I didn’t care which one I ended up on, and furthermore I was flexible on which week we left. The best price online was $215 per person, before taxes and gratuities. Not bad for a five-day cruise. (A note here: Day 1 is embarkation day and starts between noon and 4 p.m., while Day 5 is get you the hell off the boat day because your Day 5 is the next group’s Day 1.)

I told Alex I was taking him up on his promise to find me the best deal and gave him the four cruise dates. The best option on his end was $149 per person before taxes and gratuities if we let Carnival pick the room for us. For an additional charge we could choose our own room, but since the point was to get the best price, we were willing to roll the dice on the guaranteed room.

For an interior room for three people, the total came to:

Cruise rate – $447
Taxes and fees – $282
Prepaid gratuities – $155
Total: $884

Booking the flight

This was the first flight we would take using the Southwest companion pass we scored with our newfound travel hacking skills.

There were a few options out of Salt Lake City to the Long Beach airport that would get us there in time, but I’d rather be there early than late. You never know when unplanned maintenance could pop up and your one-hour arrival window becomes you waving au revoir to the ship you were supposed to be on. There also were no direct flights.

Unfortunately, that meant an early flight out of SLC with a layover in Denver. For those of you familiar with rudimentary U.S. geography, Denver is in the opposite direction of the California coast from Salt Lake City — a fact that did not go unnoticed by my wife at 4 a.m. when we got up to leave for the airport.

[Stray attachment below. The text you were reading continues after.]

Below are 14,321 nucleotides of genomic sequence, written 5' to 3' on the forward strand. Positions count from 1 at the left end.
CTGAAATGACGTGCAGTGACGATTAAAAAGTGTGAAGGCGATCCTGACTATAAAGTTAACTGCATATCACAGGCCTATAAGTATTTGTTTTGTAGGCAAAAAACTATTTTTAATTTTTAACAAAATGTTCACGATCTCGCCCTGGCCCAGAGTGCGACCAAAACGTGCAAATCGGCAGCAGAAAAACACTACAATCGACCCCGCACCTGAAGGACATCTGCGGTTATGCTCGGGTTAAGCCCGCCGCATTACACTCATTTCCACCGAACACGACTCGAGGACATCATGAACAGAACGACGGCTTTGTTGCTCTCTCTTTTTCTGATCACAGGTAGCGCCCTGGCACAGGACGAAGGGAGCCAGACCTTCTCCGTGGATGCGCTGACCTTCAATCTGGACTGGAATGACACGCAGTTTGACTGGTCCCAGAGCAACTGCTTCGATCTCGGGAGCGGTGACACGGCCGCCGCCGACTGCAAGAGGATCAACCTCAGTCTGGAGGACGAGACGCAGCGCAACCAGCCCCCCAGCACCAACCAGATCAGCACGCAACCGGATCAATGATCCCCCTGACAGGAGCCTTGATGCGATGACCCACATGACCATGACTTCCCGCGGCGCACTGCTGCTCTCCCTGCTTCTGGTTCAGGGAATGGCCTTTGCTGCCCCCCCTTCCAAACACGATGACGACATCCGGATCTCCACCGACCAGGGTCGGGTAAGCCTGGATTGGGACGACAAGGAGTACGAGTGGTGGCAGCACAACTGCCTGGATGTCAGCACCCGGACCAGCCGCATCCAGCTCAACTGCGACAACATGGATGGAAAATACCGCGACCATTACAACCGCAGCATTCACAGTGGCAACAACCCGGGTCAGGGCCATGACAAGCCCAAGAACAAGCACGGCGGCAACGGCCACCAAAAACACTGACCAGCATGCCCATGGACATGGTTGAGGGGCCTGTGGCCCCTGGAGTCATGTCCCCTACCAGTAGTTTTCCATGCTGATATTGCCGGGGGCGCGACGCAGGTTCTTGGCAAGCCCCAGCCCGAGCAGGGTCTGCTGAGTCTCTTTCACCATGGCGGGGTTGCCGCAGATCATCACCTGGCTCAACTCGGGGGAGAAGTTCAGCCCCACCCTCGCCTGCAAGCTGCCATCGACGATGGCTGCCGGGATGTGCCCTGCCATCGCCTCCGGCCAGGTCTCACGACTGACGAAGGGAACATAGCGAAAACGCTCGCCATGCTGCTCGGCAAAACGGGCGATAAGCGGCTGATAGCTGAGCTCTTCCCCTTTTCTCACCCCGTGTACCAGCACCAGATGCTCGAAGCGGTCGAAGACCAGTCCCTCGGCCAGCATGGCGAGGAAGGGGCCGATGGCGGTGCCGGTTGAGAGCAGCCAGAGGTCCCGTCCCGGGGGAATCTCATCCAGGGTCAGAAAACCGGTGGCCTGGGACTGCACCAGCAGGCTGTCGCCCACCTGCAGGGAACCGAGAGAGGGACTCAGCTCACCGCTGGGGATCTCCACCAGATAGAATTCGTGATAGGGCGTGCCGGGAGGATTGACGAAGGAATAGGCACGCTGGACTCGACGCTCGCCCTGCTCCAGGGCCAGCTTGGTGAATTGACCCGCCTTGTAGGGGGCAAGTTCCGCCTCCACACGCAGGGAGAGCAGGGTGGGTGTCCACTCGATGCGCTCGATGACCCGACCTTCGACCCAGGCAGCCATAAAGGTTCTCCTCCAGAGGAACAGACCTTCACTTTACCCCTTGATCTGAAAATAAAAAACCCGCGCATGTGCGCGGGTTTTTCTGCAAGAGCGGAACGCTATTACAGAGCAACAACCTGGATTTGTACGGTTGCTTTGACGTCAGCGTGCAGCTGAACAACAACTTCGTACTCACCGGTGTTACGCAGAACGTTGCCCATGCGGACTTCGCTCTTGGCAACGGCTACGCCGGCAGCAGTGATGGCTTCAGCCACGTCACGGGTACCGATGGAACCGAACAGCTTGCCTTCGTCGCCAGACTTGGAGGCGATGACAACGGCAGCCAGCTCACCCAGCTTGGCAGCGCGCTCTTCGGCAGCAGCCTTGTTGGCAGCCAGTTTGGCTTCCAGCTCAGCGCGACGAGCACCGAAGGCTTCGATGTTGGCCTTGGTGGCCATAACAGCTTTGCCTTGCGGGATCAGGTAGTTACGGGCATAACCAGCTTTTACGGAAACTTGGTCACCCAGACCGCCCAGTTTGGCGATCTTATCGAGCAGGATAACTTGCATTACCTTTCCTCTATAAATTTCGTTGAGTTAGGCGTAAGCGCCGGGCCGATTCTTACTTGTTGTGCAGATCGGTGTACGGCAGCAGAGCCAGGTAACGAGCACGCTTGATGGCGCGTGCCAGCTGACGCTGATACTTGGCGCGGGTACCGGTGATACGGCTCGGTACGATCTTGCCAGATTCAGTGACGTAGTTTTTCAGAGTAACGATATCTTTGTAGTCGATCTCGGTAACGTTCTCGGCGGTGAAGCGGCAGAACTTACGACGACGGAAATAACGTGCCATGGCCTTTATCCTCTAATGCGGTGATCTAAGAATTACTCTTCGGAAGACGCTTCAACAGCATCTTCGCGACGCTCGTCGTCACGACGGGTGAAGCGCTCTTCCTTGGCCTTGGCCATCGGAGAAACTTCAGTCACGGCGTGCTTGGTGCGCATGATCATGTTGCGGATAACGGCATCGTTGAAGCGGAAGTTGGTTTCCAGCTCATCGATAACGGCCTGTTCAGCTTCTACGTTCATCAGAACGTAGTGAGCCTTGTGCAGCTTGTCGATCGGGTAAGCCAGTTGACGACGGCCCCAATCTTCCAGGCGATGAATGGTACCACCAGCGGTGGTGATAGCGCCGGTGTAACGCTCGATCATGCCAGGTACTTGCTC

The good news, though, is that the flight was insanely cheap. I only had to buy two tickets because my wife gets a free flight as my companion, and the tickets were only 12,124 points each. All in we got three people there and back for 24,248 points and $33.60 in fees. If I had paid cash and not been travel hacking, the same flight would have cost $630.

This was a regular thing in the hot tub. And the hot tub was a regular thing. This photo could have been taken any day of the cruise.

Getting aboard the ship

We arrived in Long Beach at 11 a.m. and were supposed to get on the ship between 1 and 1:30 p.m. While most people can just show up and get a Lyft or Uber, I booked a shuttle van because my daughter takes a car seat and I understand it’s not always possible to get one with an app-based driver.

The shuttle was $94 roundtrip, plus $10 gratuities each way, for a total of $114. I suspect we could get this cheaper when the car seat isn’t needed, but it was a good ride and I’m not going to quibble about every dollar.

We arrived at the cruise port about 12:30 and figured we would have to wait around until our 1 p.m. scheduled time, but to our surprise Carnival has a “too early/too late” line for people who show up off-schedule. We sailed through the line and were aboard the Imagination and taking a photo with Mr. and Mrs. Potato Head by the time I figured we would just be getting in line.